Tuesday, 16 June 2020
Department of Justice and Equality
Direct Provision System
364. To ask the Tánaiste and Minister for Justice and Equality the outcome of contacts by his Department with asylum seekers living in direct provision centres regarding the opportunities available to them to assist in the effort against Covid-19; the number recruited to the health service; and if he will make a statement on the matter. [11169/20]
I am not aware of any international protection applicants living in our accommodation centres being recruited through the “Be on call for Ireland” initiative established by the HSE. As the Deputy will appreciate, recruitment to the health service is solely a matter for the HSE.
However, I can say that there are approximately 160 persons living in our accommodation centres who have identified as healthcare workers.
Any healthcare workers living in our accommodation were eligible to apply for accommodation under the HSE’s Temporary Accommodation Scheme announced on 10 April 2020. The International Protection Accommodation Service (IPAS) of my Department has been actively encouraging all healthcare workers living in accommodation centres to apply for this temporary accommodation for their protection and that of other centre residents and staff. We have provided information, forms and guidance and have also asked the NGO community to support this initiative and to help to bring it to the attention of residents through their support networks.
Unfortunately, there was a relatively low take-up of the accommodation offers by the health care workers in our accommodation centres. According to the HSE, between 10% and 20% indicated a willingness to accept such an offer. There are many reasons for this, including that some have family in the direct provision centre and do not wish to leave them or the services and supports available in their centre may be greater than what is on offer through the temporary accommodation scheme. We are aware of some cases where the employer has provided accommodation on a temporary basis.
Some residents have chosen to live outside the centre with family or friends and we have confirmed that they will be able to return to their centre when the crisis ends. In addition, as you will appreciate, residents who are working are not wholly dependent on the State and they may choose to source and provide for their own accommodation, at any time, as other workers do.
Any essential workers who continue to reside in our centres at this time are expected to follow the same rules as all residents on adhering to social and physical distancing, good hand and respiratory hygiene and self-isolation measures, as required, for their safety and that of other residents and staff.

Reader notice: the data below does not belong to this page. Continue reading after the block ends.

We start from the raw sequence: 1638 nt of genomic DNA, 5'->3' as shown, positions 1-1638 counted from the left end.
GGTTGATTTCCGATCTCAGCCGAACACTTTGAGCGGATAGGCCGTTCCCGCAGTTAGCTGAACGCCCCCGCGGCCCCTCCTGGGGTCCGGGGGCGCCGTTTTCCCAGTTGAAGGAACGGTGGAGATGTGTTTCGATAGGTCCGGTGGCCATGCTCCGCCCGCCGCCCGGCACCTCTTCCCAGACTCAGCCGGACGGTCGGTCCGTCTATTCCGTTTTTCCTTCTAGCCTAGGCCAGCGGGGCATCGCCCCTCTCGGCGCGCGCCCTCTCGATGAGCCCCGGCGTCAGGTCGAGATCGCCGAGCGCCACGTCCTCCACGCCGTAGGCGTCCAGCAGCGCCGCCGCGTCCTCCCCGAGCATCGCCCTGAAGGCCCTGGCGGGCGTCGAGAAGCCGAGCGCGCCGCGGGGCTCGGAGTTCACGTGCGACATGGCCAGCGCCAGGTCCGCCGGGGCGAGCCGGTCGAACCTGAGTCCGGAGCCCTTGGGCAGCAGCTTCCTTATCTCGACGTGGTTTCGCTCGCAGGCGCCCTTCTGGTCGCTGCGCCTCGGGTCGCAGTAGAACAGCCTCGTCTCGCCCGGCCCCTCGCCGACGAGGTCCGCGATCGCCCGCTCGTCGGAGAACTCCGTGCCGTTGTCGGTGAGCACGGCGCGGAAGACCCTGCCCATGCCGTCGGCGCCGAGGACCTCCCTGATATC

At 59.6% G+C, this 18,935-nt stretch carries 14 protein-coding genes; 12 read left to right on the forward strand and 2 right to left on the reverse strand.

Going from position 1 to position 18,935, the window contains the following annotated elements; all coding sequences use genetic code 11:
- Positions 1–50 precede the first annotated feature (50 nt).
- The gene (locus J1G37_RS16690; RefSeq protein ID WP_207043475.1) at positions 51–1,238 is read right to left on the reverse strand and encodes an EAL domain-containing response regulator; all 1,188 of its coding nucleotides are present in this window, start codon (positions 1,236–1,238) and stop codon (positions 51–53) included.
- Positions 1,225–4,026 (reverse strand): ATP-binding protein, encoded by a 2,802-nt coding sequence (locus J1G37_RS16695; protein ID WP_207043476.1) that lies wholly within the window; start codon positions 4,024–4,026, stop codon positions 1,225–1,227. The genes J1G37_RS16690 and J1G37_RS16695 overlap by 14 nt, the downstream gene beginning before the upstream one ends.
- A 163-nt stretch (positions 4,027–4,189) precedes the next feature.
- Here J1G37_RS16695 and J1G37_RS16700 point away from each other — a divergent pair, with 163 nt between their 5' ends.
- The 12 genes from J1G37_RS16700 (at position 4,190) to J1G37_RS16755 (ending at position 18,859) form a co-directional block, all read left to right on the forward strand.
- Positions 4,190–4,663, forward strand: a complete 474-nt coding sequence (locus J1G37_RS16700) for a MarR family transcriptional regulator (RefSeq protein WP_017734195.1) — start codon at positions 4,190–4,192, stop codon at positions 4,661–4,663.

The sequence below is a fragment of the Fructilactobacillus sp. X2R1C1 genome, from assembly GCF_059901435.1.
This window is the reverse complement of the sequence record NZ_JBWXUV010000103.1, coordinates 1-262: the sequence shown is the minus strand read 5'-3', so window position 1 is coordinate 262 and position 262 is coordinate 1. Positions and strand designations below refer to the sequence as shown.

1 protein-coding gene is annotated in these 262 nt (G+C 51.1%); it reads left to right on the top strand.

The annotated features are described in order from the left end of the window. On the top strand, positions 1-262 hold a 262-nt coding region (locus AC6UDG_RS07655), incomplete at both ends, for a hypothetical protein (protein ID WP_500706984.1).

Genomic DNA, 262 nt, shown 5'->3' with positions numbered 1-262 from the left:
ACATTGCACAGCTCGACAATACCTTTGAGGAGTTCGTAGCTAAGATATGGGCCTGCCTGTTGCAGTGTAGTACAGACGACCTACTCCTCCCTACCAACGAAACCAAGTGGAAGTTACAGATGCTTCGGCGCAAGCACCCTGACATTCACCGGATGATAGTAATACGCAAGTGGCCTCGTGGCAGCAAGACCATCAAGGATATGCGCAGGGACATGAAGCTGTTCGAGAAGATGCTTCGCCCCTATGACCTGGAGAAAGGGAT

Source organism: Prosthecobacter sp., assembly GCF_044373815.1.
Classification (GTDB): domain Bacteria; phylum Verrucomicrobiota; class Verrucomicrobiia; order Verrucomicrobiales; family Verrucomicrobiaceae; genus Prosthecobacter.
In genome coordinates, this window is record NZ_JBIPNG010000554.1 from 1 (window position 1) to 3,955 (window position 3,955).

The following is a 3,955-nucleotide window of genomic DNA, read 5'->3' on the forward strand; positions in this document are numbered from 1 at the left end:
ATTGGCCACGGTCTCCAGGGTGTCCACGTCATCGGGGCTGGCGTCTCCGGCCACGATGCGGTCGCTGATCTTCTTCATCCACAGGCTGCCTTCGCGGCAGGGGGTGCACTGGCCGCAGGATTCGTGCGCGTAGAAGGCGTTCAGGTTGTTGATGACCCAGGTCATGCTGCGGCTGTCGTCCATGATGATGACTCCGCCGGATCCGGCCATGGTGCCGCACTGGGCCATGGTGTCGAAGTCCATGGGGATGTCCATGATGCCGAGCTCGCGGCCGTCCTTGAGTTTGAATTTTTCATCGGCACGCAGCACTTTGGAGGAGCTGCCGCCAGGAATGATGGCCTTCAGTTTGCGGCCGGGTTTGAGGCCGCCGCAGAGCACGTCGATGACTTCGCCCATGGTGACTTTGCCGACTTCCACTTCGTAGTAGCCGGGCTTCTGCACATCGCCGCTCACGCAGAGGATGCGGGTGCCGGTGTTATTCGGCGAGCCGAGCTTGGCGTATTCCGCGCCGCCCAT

368. To ask the Tánaiste and Minister for Justice and Equality if there has been a follow-up or investigation into reports of alleged assaults on residents at a direct provision centre (details supplied). [11189/20]
The Deputy will appreciate that any investigations into alleged assaults are a matter for An Garda Síochána and it would not be appropriate for me to make any further comment on the matter.
More generally, following a number of issues raised in relation to this emergency accommodation premises, officials from the International Protection Accommodation Service (IPAS) of my Department recently (4 June) held a clinic via video call with residents of the centre. This was attended by 12 of the 19 residents currently residing at the centre.
The clinic was held off-site in the Miltown Malbay Community Centre and was facilitated by a volunteer from the Limerick and Clare Educational Training Board (LCETB). Other than the residents and the facilitator, only the manager of the Community Centre and the caretaker were present onsite at the time.
Each resident attended their own clinic appointment in a separate room away from the facilitator and the manager of the Community Centre to ensure privacy and confidentiality.
The majority of residents who attended the clinic stated they were happy with the food and with the accommodation in general. A small number of the residents who participated in the clinics stated that the food was not to their liking.
Following the clinics, an unannounced visit was made to the accommodation the next day (5 June 2020) by a senior official from my Department. During this visit, a number of issues raised in recent correspondence to my Office were investigated. I can confirm that during this visit all rooms were viewed and that no health and safety issues were identified. My officials will be following up with management and residents on any of the issues raised during the recent clinics.
IPAS officials previously visited the premises unannounced on 13 February last, on foot of concerns raised by a local support group. During the course of this visit, they inspected all bedrooms and recreation rooms and the kitchen and dining facilities and they had lunch with the residents. I am advised that my officials did not find any major issues to report and the residents they spoke to did not raise any issues about the standard of the centre. The International Organisation for Migration (IOM) also carried out a visit to the premises in February as part of a programme of visits to a variety of centres over a two week period. No specific issues were brought to my Department's attention regarding the premises arising from their visit.
It is my Department’s intention is to accommodate all international protection applicants currently living in emergency accommodation in dedicated accommodation centres as soon as places become available. In the meantime, I hope that this information will provide you with some reassurance on the current situation at this centre.